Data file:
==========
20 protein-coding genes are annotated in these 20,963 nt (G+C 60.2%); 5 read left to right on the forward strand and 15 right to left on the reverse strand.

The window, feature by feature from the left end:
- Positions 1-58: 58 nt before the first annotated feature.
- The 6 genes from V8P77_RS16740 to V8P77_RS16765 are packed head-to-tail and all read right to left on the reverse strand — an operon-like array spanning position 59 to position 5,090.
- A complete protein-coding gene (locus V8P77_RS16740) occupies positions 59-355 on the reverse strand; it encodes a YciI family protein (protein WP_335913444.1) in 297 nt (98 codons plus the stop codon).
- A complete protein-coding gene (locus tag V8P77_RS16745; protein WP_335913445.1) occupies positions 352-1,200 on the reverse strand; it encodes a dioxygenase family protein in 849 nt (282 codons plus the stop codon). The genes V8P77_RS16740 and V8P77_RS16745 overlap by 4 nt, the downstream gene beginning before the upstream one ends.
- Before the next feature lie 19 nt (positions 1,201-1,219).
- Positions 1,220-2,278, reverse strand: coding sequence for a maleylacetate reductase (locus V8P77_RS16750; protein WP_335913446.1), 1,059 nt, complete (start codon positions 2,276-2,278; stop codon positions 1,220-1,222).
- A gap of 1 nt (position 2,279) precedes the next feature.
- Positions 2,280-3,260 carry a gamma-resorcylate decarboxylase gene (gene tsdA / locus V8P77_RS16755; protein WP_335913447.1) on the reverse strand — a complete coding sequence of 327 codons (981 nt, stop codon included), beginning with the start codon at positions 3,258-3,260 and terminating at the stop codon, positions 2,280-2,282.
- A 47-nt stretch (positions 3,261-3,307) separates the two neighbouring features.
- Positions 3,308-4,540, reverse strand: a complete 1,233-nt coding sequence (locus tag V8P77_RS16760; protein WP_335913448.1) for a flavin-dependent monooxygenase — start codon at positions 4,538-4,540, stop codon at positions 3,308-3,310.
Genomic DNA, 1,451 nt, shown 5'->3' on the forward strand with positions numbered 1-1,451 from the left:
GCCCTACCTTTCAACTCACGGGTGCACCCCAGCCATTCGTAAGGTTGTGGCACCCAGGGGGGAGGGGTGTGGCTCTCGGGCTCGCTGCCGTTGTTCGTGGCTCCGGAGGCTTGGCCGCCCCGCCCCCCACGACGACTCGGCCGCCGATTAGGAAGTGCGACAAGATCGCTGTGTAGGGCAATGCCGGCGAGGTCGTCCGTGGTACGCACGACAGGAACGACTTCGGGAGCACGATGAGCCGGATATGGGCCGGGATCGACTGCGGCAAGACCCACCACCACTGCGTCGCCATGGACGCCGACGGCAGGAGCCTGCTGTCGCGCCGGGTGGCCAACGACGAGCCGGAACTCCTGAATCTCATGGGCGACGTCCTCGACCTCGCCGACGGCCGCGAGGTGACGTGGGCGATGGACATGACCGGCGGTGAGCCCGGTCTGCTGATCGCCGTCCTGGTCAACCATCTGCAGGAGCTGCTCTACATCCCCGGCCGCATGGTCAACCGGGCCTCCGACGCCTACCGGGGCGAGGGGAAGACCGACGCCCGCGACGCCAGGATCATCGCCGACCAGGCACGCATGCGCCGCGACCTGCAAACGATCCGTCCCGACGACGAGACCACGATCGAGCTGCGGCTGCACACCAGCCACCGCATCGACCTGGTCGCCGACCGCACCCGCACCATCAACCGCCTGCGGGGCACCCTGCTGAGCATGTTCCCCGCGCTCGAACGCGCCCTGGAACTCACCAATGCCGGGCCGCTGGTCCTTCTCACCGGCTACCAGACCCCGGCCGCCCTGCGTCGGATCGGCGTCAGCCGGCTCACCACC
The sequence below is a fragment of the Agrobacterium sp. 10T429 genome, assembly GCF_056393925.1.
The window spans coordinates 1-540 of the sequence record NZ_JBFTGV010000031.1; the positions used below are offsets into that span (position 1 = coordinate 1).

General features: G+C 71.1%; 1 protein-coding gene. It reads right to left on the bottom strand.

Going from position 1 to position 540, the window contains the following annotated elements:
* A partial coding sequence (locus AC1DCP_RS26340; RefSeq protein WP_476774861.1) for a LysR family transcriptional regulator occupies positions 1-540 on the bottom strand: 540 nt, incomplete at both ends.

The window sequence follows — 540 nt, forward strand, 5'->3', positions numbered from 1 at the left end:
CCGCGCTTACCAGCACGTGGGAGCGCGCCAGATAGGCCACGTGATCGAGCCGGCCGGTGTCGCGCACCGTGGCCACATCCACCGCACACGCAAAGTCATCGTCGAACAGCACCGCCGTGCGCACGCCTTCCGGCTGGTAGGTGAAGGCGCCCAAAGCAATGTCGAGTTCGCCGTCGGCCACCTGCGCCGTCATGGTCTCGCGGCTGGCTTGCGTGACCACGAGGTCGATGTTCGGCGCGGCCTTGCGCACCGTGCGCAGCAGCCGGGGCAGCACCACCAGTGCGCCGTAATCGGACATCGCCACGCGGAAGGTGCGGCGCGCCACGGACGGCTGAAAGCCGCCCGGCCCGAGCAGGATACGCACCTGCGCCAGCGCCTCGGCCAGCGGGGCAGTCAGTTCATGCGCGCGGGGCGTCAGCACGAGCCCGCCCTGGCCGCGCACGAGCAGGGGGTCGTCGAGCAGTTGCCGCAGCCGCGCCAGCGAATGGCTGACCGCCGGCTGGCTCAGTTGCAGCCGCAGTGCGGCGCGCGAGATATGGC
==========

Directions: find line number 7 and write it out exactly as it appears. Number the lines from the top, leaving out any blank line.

- Before the next feature lie 19 nt (positions 1,201-1,219).